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Improve Your Performance by Focusing on the Ball, Not Yourself

Focusing on the outcome of your actions will help you learn new motor skills better than by thinking about your body.

"Keep your eye on the ball" is a saying that’s been around for years. But a new study found that this advice could actually help you learn new skills like hitting a golf or tennis ball better than by thinking about what your body is doing.

In the study, published Oct. 6 in Psychology of Sport and Exercise, German researchers followed 20 golf novices as they learned how to putt.

Half of the people were told to focus on how they were swinging their arms, what the researchers called “internal” focus. The rest focused externally on the speed and direction of the golf ball.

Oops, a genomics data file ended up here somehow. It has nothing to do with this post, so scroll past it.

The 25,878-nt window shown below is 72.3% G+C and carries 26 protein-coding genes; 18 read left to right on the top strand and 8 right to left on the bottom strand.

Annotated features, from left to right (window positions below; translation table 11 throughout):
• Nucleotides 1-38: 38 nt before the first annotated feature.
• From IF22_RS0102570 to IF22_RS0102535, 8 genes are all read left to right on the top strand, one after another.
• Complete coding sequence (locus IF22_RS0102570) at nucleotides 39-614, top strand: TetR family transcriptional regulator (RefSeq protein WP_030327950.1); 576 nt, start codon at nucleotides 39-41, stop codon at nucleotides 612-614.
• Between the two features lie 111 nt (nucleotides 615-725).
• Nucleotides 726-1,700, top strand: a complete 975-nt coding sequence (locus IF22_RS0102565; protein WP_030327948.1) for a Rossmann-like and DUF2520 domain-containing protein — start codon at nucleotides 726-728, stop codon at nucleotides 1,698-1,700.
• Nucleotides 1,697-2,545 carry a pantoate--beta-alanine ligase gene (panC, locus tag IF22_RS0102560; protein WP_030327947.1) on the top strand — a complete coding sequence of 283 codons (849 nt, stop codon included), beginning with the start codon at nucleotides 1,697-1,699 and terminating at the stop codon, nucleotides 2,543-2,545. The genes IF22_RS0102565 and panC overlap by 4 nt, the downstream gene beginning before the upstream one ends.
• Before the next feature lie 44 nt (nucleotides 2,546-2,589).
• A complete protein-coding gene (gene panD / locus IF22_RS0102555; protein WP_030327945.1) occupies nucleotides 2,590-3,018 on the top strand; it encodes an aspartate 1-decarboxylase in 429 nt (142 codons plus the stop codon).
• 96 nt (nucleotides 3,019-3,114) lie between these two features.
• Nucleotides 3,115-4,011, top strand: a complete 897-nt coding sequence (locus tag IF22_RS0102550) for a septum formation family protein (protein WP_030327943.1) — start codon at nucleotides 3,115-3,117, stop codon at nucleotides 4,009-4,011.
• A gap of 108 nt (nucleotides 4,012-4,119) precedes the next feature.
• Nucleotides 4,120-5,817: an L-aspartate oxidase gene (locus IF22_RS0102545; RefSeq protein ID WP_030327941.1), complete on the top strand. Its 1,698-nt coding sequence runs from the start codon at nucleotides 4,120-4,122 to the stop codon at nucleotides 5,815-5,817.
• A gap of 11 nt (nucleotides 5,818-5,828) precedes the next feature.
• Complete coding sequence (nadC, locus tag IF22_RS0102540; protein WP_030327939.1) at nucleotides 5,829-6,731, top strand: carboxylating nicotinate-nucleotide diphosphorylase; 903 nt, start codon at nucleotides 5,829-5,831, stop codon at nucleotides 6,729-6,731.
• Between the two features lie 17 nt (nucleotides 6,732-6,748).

During three days of training, the external focus group improved the most at putting, both in accuracy and consistency. These results match what other studies have found with ski simulators, golf pitch shots, soccer throw-ins, and tennis backhands.

One thing unique about this study, though, is that researchers also found that practice helped both groups organize their thoughts about putting correctly. Basically, they developed a mental picture of how their actions fit with an expected outcome.

However, people who focused on the movement of the ball had a stronger mental representation. This image better fit with the actual task, and was more in line with how expert golfers think about putting.

While the study was done with golf putting, it’s likely to work for learning motor skills for other sports. The trick is to—you know—keep your focus on the ball.

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